Velikovsky’s 1950 book, “Worlds in Collision,” became a controversial best-seller decried by the scientific community as “fringe pseudoscience.” It described an unconventional theory about a comet that was ejected from Jupiter, pulled the Earth into a new rotational axis, and became the planet Venus, sometime during the 15th century B.C. Astronomers and other scientists reacted vehemently to Velikovsky’s ideas, setting the stage for a long-running controversy about the boundaries of legitimate scientific inquiry.

Gordin’s lecture is free and open to the public. It will be held from 7 to 8:30 p.m. at UCSB’s Loma Pelona Conference Center. Seating is limited.

In a recent issue of the Chronicle of Higher Education, Gordin said: “I have come to think of pseudoscience as science’s shadow. A shadow is cast by something; it has no substance of its own… The brighter the light of science –– that is, the greater its cultural prestige and authority –– the sharper the shadow and the more the fringe flourishes.”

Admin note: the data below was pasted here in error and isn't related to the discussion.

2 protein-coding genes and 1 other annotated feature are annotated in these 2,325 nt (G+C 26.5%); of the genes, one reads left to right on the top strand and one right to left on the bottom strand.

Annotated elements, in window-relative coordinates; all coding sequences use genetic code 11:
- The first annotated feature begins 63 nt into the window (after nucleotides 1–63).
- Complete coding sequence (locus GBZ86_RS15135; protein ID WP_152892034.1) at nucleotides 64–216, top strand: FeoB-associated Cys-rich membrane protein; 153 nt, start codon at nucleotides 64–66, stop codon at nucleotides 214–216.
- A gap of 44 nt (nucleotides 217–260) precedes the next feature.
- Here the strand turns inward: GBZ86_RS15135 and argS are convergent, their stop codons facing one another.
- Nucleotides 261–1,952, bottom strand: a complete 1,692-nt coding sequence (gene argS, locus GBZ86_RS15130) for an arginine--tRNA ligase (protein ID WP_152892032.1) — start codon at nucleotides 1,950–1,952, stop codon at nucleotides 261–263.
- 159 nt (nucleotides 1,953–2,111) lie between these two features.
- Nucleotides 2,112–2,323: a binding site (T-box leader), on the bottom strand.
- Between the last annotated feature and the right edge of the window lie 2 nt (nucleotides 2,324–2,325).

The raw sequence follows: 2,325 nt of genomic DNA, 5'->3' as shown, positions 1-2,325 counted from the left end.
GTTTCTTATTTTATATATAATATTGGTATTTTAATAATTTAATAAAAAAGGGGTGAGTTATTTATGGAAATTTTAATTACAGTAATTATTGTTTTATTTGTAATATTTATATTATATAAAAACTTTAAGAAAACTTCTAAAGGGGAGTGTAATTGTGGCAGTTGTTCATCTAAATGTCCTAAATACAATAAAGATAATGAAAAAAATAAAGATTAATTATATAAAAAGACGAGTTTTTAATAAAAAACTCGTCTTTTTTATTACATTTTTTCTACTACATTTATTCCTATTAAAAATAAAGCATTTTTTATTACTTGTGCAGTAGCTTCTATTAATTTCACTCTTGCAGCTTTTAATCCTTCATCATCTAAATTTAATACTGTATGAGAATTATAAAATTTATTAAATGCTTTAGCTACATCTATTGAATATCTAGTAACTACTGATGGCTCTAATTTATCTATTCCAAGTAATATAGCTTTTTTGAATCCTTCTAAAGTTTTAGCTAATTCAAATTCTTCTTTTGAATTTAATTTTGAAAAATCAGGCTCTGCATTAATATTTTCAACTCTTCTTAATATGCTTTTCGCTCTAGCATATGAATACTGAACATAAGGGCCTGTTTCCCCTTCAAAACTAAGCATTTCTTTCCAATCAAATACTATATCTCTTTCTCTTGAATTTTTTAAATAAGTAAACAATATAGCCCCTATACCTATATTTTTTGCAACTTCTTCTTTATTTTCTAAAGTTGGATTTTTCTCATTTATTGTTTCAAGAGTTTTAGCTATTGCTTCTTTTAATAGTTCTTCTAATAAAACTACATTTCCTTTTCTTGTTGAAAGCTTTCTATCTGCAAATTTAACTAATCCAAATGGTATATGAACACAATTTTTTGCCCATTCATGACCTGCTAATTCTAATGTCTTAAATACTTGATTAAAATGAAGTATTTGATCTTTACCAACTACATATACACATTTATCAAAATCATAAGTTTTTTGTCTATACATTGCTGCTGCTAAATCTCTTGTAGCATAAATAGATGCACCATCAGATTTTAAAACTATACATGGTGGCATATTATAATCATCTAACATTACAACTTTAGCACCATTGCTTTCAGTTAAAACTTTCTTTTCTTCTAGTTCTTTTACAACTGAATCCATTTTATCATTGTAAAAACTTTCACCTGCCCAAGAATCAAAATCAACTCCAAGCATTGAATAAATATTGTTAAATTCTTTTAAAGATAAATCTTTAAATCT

Gordin’s larger interests span the history of science, Russian history, and nuclear issues.

The Badash Lecture Series was started in 2009 with a small gift from Lawrence Badash, emeritus professor in the history of science at UCSB. He was a longtime public intellectual interested in the history of the physical sciences, arms control, environmental issues, and the place of science in civil society. After his passing in 2010, his life partner, Nancy Hofbauer, and his two children, Bruce and Lisa, made a generous donation to continue the series.


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